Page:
Mercedes-Benz is famous for its SL sports cars and S-Class sedans. The Gullwings are iconic, but so is the brick house G-Class SUV. Originally developed for the German military, it evolved into a posh mountain goat that can climb over almost anything with its three locking differentials. For similar style, but a more urban attitude, check the GLK350 crossover.
Unlike some of the espresso beans it competes against, the GLK wears its family heritage with pride. Square profiles pay homage to the past while a newly-streamlined nose, 19” alloys, and ethereal light tube taillamps caress the wind. A huge grille with twin lamellas and three-pointed star could have come from the E-Class Cabrio – as could the bulging rear fenders that trace back to ‘50s mid-size “Ponton” models. Nobody else could summon its history for a crossover like this.
Mercedes aficionados will notice two big changes inside. To provide for large center consoles, updates eliminated the traditional notched gear selector and replaced it with a stalk on the steering column. Designers also made a concession to non-Mercedes folks by switching locations of the turn signal/wiper stalk and cruise control. Cruise has the same multi-directional stick as before, but it’s now located below the signals as in most other cars.
There’s still a lot that’s familiar, like the traditional three-pod instrument cluster. Burl walnut graces the dash and doors while bulls-eye air vents echo the SL and “E-Class” from the ’70s and ’80s. Back then, owners never imagined Bluetooth-enabled hands-free calling, joywheel-controlled screens for navigation and audio, or a USB iPod connection. Heated seats, automatic climate control, and two-panel moonroof delight. You can get leather, but I prefer MB-Tex leatherette that will out-live the engine, paint, and possibly even The Apocalypse.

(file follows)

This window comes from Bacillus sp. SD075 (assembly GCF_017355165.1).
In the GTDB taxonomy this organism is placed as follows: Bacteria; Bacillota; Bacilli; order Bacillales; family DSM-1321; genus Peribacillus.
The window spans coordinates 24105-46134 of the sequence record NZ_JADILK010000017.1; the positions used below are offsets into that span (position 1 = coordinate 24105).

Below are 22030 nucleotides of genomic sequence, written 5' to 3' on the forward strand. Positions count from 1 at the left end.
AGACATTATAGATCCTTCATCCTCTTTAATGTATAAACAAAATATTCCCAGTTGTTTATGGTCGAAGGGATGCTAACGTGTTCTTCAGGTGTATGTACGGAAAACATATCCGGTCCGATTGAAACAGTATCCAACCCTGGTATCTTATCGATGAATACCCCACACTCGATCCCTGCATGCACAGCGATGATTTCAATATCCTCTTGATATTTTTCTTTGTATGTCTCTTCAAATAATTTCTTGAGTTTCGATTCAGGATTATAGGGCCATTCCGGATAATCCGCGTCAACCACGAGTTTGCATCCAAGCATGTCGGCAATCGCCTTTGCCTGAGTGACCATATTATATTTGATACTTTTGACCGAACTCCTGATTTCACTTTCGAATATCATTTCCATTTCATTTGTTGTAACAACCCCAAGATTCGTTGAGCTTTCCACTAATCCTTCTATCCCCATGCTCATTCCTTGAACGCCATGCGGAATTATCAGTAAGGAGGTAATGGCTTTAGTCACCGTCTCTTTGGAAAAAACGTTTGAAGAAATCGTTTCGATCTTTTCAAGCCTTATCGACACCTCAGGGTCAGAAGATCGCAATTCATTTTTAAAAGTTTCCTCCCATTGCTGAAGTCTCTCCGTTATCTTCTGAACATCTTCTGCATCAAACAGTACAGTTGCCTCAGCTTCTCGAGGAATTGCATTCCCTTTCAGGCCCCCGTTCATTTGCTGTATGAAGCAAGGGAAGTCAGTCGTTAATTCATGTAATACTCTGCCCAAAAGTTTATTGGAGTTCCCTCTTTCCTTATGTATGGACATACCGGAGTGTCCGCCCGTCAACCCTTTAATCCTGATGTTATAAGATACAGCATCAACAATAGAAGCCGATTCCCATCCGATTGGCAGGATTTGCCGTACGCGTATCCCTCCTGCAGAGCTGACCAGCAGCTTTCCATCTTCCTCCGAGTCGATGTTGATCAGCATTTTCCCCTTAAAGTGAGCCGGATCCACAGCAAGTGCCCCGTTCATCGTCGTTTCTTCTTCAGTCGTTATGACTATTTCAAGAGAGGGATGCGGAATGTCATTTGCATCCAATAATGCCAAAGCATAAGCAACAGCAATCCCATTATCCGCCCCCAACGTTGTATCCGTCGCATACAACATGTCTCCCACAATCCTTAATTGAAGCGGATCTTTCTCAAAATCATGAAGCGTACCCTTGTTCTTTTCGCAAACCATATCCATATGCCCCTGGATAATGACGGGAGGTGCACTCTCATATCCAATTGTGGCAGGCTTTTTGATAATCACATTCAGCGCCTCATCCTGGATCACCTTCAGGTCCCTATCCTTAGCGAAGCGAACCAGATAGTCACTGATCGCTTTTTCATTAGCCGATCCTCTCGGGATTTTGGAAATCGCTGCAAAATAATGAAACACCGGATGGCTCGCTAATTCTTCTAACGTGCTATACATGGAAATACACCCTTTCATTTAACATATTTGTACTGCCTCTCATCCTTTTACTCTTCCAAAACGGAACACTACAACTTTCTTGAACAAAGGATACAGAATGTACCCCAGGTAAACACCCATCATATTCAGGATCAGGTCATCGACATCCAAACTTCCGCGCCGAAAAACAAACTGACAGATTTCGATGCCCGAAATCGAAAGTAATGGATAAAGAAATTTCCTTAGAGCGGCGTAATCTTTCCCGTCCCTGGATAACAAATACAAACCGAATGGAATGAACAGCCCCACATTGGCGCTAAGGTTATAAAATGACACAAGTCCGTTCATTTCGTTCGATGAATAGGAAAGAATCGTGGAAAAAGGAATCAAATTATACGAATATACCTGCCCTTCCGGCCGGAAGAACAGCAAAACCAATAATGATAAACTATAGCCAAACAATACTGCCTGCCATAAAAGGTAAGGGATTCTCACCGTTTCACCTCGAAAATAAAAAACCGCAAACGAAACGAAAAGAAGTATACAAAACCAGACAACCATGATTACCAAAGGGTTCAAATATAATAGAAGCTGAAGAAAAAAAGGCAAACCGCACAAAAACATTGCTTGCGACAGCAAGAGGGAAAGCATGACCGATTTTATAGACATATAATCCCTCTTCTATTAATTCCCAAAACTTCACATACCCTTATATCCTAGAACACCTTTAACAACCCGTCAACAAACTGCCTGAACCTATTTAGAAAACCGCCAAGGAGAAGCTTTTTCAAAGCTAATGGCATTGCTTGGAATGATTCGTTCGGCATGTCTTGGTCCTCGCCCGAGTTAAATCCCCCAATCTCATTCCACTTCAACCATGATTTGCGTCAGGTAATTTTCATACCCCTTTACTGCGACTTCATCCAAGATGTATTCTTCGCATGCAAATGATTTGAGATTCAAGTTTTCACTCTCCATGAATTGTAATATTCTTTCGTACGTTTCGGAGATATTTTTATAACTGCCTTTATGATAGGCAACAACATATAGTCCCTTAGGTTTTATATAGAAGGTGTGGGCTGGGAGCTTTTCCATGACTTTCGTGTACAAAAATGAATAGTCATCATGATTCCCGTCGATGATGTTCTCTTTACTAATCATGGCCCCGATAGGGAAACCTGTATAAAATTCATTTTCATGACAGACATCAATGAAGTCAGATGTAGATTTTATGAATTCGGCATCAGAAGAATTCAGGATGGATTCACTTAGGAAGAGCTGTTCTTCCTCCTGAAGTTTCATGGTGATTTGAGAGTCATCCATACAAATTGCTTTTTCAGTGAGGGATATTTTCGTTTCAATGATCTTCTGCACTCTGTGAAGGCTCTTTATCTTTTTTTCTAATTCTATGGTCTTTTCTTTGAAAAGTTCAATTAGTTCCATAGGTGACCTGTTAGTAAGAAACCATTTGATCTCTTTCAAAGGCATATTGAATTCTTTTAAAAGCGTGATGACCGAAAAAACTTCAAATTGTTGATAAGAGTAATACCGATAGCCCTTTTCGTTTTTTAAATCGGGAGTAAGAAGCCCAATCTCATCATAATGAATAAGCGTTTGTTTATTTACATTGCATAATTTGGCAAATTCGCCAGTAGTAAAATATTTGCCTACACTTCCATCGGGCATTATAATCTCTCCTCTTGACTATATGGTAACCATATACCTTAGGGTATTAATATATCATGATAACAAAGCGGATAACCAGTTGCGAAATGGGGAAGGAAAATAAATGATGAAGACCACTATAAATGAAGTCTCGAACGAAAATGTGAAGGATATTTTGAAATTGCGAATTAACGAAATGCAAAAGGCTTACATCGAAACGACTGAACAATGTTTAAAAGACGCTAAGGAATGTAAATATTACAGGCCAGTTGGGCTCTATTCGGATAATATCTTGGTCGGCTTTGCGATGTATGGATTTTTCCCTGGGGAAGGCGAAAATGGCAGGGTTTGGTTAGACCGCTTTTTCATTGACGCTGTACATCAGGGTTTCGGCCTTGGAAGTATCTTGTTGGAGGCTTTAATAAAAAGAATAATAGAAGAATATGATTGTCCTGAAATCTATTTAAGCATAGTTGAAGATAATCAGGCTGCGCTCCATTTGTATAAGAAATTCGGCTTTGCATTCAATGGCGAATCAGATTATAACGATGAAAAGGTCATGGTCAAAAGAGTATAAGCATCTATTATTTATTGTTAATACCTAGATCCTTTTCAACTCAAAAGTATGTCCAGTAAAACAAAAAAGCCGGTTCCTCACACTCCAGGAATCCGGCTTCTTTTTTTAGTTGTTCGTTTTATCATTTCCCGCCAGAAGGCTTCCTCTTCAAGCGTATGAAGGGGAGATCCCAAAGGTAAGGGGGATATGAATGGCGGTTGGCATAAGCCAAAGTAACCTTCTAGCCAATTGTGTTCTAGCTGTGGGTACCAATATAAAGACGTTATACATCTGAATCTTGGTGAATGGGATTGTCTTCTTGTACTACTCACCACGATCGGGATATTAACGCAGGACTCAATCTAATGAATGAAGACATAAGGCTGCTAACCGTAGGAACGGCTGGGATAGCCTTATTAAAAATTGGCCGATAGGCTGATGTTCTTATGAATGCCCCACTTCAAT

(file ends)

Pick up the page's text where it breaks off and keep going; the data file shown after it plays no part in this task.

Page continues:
Off-road heritage hits the weeds when you stick your cleat into the 302 hp 3.5-liter V6. 4MATIC AWD and a seven-speed automatic transmission make good use of that thrust to move the wagon from 0-60 mph in 6.4 seconds. To save gas, the GLK comes standard with an ECO start/stop mode that pauses the engine while stopped and re-starts it when drivers lift from brake to throttle. Expect 25 mpg hwy.
Structurally, the GLK is essentially a C-Class wagon. A fully-independent suspension and electrically-powered steering provide agility. Mercedes’ super-articulating front wheels let the GLK turn into incredibly-tight parking spaces and narrow city streets. The shocks are specially tuned to balance high-speed handling with soft trail running.
To keep drivers awake, GLKs come standard with Attention Assist that reads drivers’ behavior and provides audible alerts if they seem unresponsive. Our test car also came with Blind Spot Assist that not only warns drivers of objects in their blind spot, but will activate the stability control system to nudge them away.
Each Mercedes is inevitably judged against those that came before, as well as contemporaries from Germany, America, and Japan. Against both standards, the GLK350 stands the test – a true Mercedes tuned to the times. Base prices start just over $37,000, but our loaded test vehiclecame to $47,805.
2013 Mercedes-Benz GLK350 4MATIC
Five-passenger, AWD crossover
Powertrain: 302 hp 3.5-liter V6, seven-speed automatic transmission
Suspension f/r: Ind/Ind
Wheels: 19”/19” alloy f/r
Brakes: disc/disc fr/rr with ABS
Must-have features: Comfort, heritage, 0-60 mph in 6.4 seconds
Fuel economy (est.): 18/25 mpg city/hwy
Assembly: Bremen, Germany
Base/as-tested price: $37,090/$47,805